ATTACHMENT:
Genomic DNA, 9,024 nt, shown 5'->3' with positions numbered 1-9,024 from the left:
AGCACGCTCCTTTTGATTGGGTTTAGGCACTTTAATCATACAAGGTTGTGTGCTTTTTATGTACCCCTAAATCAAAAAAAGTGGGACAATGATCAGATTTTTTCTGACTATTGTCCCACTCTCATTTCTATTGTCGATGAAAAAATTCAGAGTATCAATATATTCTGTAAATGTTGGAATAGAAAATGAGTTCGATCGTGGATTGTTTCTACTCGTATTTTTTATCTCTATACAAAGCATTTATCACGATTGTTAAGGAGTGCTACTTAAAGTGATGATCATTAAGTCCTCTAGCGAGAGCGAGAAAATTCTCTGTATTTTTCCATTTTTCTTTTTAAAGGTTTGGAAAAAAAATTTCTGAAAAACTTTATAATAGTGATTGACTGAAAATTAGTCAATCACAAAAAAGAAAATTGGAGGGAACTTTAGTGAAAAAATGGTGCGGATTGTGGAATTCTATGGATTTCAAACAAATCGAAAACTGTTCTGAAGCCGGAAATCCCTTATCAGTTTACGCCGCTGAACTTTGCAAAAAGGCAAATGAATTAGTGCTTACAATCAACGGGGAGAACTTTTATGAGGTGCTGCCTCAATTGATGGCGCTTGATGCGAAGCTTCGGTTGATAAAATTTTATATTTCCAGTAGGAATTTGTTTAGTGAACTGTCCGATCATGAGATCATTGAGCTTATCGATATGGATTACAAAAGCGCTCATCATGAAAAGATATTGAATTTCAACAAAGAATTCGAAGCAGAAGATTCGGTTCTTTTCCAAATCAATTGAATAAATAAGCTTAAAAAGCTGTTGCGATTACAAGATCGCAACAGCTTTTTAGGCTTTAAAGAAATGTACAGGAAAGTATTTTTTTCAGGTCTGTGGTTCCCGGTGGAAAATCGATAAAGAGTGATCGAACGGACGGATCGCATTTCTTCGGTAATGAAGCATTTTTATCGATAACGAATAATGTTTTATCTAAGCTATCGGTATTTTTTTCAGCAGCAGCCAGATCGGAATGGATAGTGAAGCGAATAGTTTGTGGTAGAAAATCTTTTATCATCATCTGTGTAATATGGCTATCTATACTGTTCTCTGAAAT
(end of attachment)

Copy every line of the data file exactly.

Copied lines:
Genomic DNA, 9,024 nt, shown 5'->3' with positions numbered 1-9,024 from the left:
AGCACGCTCCTTTTGATTGGGTTTAGGCACTTTAATCATACAAGGTTGTGTGCTTTTTATGTACCCCTAAATCAAAAAAAGTGGGACAATGATCAGATTTTTTCTGACTATTGTCCCACTCTCATTTCTATTGTCGATGAAAAAATTCAGAGTATCAATATATTCTGTAAATGTTGGAATAGAAAATGAGTTCGATCGTGGATTGTTTCTACTCGTATTTTTTATCTCTATACAAAGCATTTATCACGATTGTTAAGGAGTGCTACTTAAAGTGATGATCATTAAGTCCTCTAGCGAGAGCGAGAAAATTCTCTGTATTTTTCCATTTTTCTTTTTAAAGGTTTGGAAAAAAAATTTCTGAAAAACTTTATAATAGTGATTGACTGAAAATTAGTCAATCACAAAAAAGAAAATTGGAGGGAACTTTAGTGAAAAAATGGTGCGGATTGTGGAATTCTATGGATTTCAAACAAATCGAAAACTGTTCTGAAGCCGGAAATCCCTTATCAGTTTACGCCGCTGAACTTTGCAAAAAGGCAAATGAATTAGTGCTTACAATCAACGGGGAGAACTTTTATGAGGTGCTGCCTCAATTGATGGCGCTTGATGCGAAGCTTCGGTTGATAAAATTTTATATTTCCAGTAGGAATTTGTTTAGTGAACTGTCCGATCATGAGATCATTGAGCTTATCGATATGGATTACAAAAGCGCTCATCATGAAAAGATATTGAATTTCAACAAAGAATTCGAAGCAGAAGATTCGGTTCTTTTCCAAATCAATTGAATAAATAAGCTTAAAAAGCTGTTGCGATTACAAGATCGCAACAGCTTTTTAGGCTTTAAAGAAATGTACAGGAAAGTATTTTTTTCAGGTCTGTGGTTCCCGGTGGAAAATCGATAAAGAGTGATCGAACGGACGGATCGCATTTCTTCGGTAATGAAGCATTTTTATCGATAACGAATAATGTTTTATCTAAGCTATCGGTATTTTTTTCAGCAGCAGCCAGATCGGAATGGATAGTGAAGCGAATAGTTTGTGGTAGAAAATCTTTTATCATCATCTGTGTAATATGGCTATCTATACTGTTCTCTGAAAT